Observing asteroids

Though they are rarely visible with the unaided eye, many asteroids are visible through binoculars or small telescopes. As the name "asteroid" suggests, they appear starlike in a telescope. One way to distinguish an asteroid from a star is by its motion, typically 30 arcseconds per hour relative to the background stars.

Asteroids are usually much closer to us at opposition than at other times, and are therefore brighter and easier to see. Main-belt asteroid (4) Vesta (525 km diameter, 3.63 year orbital period) reaches opposition on November 12 (magnitude +6.5) at a distance of 1.56 AU. lt is at solar conjuction on March 07 (distance 3.34AU) and is stationary on September 25. During the year it lies in Aquarius, Aries, Capricornus, Cetus, Pisces and Taurus.

The irregular shape and rough surfaces of asteroids are evident in the detectable variation of reflected sunlight as seen from Earth. This variation, caused mainly by rotation, is usually repeated after several hours. Rotational periods are found to be between five and eight hours, although a few have rotational periods in excess of 24 hours.

Minor planet occultations

Occasionally, an asteroid may move in front of a star as seen from Earth, an event known as an occultation. Occultations of selected bright stars during 2019 are shown in Table 7. Such an event is of great interest, since the size and shape of the asteroid can then be measured. The duration of these occultations rarely exceeds 30 seconds. lf the minor planet has a moon, it may be seen (or even discovered) during such an occultation.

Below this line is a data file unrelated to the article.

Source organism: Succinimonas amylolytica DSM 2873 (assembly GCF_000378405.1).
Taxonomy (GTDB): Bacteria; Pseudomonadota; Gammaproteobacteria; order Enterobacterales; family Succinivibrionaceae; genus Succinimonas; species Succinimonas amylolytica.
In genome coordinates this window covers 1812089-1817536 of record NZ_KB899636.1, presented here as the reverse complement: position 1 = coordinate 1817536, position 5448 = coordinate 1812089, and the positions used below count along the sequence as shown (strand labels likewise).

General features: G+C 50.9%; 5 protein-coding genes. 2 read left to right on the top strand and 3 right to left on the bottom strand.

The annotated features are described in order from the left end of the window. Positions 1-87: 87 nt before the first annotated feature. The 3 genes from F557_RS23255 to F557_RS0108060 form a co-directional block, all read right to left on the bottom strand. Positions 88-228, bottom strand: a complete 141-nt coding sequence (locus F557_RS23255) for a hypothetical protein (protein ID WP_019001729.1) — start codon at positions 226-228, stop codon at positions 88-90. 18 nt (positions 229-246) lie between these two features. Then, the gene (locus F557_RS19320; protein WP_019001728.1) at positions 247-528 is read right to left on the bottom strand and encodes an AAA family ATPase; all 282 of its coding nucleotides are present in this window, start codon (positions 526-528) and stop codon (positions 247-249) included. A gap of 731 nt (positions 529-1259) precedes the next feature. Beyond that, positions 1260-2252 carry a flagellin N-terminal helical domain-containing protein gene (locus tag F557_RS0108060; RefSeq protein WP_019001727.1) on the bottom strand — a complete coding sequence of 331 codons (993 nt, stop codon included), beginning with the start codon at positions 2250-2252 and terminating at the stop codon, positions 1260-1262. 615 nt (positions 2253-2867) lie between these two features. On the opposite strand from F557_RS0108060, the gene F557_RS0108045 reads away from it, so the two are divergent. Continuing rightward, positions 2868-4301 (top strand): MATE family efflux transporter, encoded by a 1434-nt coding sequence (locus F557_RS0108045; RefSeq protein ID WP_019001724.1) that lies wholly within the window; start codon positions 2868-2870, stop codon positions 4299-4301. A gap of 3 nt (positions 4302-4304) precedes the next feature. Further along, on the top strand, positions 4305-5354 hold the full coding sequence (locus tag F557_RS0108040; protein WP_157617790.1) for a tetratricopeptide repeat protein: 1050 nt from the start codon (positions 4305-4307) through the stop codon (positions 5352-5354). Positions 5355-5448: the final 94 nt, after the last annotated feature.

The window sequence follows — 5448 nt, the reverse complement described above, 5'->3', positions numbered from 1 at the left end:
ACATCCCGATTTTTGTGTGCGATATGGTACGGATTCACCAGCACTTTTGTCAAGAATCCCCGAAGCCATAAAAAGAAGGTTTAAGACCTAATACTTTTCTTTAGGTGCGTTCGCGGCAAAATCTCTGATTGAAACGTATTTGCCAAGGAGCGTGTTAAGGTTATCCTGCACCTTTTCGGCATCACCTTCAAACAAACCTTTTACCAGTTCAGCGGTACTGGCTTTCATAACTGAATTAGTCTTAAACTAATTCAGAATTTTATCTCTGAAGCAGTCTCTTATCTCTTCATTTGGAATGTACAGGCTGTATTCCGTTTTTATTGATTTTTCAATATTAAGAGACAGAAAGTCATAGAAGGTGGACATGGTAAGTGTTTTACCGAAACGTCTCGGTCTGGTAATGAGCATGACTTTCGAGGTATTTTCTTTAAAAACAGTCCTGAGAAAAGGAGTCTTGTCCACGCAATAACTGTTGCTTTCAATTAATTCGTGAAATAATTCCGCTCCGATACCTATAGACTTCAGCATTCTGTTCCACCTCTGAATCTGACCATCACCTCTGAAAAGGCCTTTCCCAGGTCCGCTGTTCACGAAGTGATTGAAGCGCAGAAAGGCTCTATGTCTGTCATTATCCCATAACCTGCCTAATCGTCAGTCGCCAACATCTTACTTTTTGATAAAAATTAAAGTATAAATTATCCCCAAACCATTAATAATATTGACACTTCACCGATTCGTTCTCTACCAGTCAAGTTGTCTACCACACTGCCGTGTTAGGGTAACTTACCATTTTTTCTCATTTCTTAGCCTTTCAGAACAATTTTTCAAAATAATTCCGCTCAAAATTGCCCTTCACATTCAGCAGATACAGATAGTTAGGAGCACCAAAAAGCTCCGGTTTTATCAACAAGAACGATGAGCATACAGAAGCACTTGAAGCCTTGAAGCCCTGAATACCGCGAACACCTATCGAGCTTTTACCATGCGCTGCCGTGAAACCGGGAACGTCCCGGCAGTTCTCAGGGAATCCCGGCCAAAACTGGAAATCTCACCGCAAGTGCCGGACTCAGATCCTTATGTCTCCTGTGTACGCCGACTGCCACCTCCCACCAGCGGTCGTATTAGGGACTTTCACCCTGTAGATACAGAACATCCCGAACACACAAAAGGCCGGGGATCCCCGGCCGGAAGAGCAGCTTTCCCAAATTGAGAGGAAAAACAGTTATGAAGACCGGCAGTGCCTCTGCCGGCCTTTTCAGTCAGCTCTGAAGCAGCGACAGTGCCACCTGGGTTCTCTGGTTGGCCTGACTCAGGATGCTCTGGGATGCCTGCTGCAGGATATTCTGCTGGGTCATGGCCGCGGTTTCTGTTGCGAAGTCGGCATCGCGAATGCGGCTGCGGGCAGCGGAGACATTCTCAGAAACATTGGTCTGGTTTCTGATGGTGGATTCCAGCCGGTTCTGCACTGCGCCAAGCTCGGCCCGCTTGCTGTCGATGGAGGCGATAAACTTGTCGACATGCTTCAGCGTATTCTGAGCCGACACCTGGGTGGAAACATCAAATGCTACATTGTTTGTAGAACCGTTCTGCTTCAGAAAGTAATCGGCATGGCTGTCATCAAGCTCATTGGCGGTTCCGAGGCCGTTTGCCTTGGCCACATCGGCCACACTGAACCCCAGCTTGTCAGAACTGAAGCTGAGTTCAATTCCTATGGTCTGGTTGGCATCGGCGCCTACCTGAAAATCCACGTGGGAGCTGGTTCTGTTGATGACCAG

Asteroid (4) Vesta occults UCAC5 491-004294, a magnitude +12.1 star, on November 27 at 01:38. The duration of the occultation is 47.2 seconds.

Asteroid (3) Juno occults two stars during the year: UCAC5 458-004988 on January 24 at 19:51 and UCAC5 506-009319 on March 22 at 20:31.

Caption: Moon

Caption: Ceres

Caption: Pallas

Caption: Juno

Caption: Vesta
Table 6. NEO Earth close approaches during 2019

NEO designation   Date of closest   Close approach   Close approach
                                                     velocity (km/s)
                  Earth approach    LD     AU

(2012 KT12)       May 18            1.00   0.00257   3.95
(2016 NO56)       Jul 07            1.00   0.00258   12.2
(2016 GE1)        Apr 04            1.11   0.00285   10.13
(2015 EG)         Mar 04            1.15   0.00295   9.64
(2017 KP27)       Sep 26            2.03   0.00522   4.8